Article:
Mumbai's Dharavi slum, where the population density exceeds 200,000 people per square kilometer. Photo: Flickr

An impoverished Mumbai community’s 16-year wait for rejuvenation just got longer.

Located in the heart of India’s commercial capital Mumbai, one of the world’s most densely populated places, Dharavi, which is just 2.5 square kilometers in area, is a frenzy of activity. The dilapidated area’s cottage industries, bakeries, kitchens and other enterprises operate round the clock to help the surrounding city maintain its feverish pace of work.

Dhavri desperately needs a facelift but its hopes for local infrastructure development have been dampened by some bad news. A $3.75-billion development project, conceived in 2004, has been postponed yet again.  

The government on Thursday ordered fresh bids for its development after auditors found irregularities in the earlier process. Bureaucracy has once again put paid to Dharavi’s hopes.

Serious efforts were initiated to clear the area of its shanties to address unhygienic living conditions, with part of the land being allocated for productive commercial purposes. There is also a plan for residents to move into well-constructed buildings to protect them from the elements, particularly during the four-month monsoon season that floods parts of the city, spreading diseases.

Dharavi is a squalid home to a million migrants who have settled in Mumbai to try their luck in one of the city’s hundreds of industries – everything from manufacturing to finance to Bollywood. Residents include second- and third-generation inhabitants from almost all corners of India.

Located next to it is the swanky business district of Bandra-Kurla Complex (BKC), home to India’s main stock exchange, banks, diamond bourse, and the headquarters of top companies including Reliance Industries. BKC’s office rent was the fifth-highest in the Asia-Pacific in 2018, according to Knight Frank LLP.

Mumbai is often described as India’s melting pot because it attracts people from across the country and from all walks of life. Land in the Manhattan-shaped city, which juts into the Arabian Sea, is a scarce commodity.

Close to a hundred developers expressed interest in participating in Dharavi’s development during the initial bids in 2004. Most developed economies were performing well during the beginning of the millennium. Revisions and delays pushed the plans back, and after the 2008-09 global financial crises, fewer than 10 developers were interested in the project.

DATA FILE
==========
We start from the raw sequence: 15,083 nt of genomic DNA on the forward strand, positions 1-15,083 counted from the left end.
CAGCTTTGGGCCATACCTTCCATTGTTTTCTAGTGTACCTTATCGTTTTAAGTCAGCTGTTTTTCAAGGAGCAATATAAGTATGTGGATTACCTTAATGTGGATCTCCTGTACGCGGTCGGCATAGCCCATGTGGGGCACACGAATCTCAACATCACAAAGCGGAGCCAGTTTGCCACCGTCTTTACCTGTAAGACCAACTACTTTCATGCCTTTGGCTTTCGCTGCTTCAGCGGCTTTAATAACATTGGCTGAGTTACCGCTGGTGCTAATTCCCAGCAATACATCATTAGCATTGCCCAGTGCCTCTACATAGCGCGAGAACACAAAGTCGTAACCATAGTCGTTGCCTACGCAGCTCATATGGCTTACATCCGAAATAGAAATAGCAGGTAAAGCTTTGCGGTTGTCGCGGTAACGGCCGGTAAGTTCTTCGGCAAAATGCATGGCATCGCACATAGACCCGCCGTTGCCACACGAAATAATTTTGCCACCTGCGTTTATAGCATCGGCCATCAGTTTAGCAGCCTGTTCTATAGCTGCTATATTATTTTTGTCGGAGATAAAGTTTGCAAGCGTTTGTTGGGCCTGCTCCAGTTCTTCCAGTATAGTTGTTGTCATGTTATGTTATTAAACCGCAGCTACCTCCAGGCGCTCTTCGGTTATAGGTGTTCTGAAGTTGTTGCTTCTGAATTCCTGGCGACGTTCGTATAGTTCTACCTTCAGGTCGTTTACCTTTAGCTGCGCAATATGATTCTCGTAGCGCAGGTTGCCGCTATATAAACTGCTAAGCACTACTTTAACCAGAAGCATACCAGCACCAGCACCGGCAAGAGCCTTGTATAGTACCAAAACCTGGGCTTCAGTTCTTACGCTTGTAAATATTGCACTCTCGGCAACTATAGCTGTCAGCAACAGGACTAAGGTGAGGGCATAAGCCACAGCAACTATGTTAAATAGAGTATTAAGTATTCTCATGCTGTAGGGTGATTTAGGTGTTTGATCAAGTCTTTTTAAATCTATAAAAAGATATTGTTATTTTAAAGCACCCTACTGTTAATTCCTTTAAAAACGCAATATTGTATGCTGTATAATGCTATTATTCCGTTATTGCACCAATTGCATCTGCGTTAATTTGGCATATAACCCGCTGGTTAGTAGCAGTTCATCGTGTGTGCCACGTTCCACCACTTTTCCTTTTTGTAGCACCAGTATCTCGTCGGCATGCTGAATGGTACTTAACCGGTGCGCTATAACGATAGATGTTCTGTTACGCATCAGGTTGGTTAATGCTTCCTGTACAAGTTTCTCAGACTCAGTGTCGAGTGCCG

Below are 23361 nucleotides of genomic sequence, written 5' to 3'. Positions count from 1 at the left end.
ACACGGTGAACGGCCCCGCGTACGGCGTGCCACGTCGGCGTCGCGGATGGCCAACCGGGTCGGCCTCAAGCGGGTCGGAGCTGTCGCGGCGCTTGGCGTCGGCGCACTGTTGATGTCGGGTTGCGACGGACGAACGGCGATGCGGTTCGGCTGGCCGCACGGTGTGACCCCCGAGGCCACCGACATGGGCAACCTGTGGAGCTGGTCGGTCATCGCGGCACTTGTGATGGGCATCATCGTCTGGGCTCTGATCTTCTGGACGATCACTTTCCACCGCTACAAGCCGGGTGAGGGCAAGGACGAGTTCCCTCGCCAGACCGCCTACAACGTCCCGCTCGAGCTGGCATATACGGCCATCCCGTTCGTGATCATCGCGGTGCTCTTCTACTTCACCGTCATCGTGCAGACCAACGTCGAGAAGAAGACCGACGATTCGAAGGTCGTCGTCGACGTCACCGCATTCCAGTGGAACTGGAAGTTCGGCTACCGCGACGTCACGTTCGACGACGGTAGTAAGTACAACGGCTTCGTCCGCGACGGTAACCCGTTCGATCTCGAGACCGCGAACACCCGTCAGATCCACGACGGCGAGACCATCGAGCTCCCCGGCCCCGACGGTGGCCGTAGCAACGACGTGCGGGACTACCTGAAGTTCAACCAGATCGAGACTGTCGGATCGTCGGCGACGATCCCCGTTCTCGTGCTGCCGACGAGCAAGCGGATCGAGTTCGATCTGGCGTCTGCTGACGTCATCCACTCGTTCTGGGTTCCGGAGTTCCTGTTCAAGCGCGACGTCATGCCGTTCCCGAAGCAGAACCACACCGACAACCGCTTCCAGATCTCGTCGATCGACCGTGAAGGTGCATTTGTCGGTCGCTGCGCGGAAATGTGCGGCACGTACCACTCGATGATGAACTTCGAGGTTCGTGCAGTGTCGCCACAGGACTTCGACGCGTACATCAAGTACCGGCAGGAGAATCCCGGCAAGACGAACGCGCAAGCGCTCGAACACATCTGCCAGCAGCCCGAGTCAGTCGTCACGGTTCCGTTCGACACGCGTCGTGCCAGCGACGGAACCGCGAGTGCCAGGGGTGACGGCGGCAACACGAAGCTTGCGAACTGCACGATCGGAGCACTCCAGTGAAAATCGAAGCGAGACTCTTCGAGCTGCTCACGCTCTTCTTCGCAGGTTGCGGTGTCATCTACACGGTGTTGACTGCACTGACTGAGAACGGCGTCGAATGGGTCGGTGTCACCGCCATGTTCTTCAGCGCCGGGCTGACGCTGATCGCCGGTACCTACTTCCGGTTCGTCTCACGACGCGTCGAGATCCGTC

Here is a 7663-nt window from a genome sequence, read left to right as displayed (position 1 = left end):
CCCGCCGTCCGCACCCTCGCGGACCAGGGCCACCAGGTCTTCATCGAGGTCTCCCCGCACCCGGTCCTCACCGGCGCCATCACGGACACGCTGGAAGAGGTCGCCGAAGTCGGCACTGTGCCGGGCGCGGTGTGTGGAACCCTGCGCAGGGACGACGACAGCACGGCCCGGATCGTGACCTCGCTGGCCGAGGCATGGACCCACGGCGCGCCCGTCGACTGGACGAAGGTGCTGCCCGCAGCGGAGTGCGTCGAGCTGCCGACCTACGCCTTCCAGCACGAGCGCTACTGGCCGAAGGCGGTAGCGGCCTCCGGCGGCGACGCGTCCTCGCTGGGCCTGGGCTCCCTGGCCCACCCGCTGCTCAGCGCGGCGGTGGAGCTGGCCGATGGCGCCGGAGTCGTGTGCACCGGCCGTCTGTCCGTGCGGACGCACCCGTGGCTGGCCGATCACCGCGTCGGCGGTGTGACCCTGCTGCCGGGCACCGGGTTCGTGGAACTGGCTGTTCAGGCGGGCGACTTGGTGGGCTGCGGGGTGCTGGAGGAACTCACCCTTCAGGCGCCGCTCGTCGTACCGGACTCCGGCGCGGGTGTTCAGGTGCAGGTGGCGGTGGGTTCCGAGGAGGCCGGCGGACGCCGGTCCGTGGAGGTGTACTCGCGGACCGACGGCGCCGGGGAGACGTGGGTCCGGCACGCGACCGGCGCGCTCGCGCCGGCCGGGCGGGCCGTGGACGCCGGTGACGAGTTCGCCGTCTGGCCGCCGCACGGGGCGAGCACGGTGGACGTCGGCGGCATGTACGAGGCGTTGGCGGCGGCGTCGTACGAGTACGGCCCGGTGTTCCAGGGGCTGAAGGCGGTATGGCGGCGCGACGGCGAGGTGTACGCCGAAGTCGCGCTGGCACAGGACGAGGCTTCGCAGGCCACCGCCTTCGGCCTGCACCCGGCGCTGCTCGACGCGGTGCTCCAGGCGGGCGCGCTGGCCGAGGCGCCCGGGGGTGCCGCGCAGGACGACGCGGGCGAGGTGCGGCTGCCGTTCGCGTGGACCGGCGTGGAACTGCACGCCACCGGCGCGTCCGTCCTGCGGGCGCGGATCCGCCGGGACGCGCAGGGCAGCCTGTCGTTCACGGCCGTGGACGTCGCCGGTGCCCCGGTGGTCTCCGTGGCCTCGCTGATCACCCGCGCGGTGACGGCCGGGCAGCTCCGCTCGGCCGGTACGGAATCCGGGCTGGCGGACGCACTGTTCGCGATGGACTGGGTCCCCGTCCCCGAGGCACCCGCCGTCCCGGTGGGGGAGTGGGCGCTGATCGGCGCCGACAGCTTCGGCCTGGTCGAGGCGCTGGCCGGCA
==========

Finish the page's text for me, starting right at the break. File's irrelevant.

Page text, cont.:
There have been disputes over the years concerning the number and location of buildings, the size of the apartments and how to select their occupants, the size of the developer’s share of the land, and the eligibility cut-off date for residents of ramshackle homes seeking new abodes.

Vibrant cottage industries

Reflecting the true spirit of Mumbai, Dharavi is home to thousands of vibrant cottage industries employing a vast army of workers that produce leather goods, clothes, toys, and a range of plastic and metal items.  

Its strategic location between the two main suburban railway networks gives it a huge advantage. Development of the area will give the city better east-west road access, cleaner surroundings and a healthier, more productive workforce.

Dharavi’s story is similar to that of most infrastructure development projects across the city and most parts of the country. For India, infrastructure development remains the key to meeting its goal of boosting the growth rate to lift hundreds of millions of people out of poverty. But projects are often delayed due to red tape such as difficulty obtaining environmental clearance, confusing land records and archaic rules.

A change of government put a wrench in the works for parts of the modern elevated and underground metro rail network in Mumbai. The decision on the location of a facility for night parking and the maintenance workshop were reviewed and was later changed by the new state government. The new location would help preserve forest areas but would also push up the cost of the project and delay it by a year.

Likewise, a plan to construct a $2-billion coastal road was reviewed and is now awaiting a court hearing. The project has faced resistance from environmental and citizens groups who want better mass public transport for the city’s 18 million people, most of whom commute from far-flung areas to the city’s southern parts for work and would derive no benefit from a new coastal road.

The city’s first project, a bridge over the sea connecting Bandra with Worli, was delayed by six years, eventually opening in 2009. The 5.6-kilometer sea link faced a host of lawsuits and cost overruns of 350%. Today the sea link is used by 60,000 cars per day and reduces the driving time by 20-30 minutes while also cutting pollution.

Work on a 22-km trans-harbor bridge connecting Mumbai with Uran on the mainland started began two years ago after being delayed since 2004. The cost of the bridge over 16 years rose by several hundred percent.

Among the most prominent projects to be delayed in India was a steel project in Odisha state on the east coast. South Korea’s steel giant Posco quit after a decade of difficulties in acquiring land and mines, which increased the cost so much it had to be halted.

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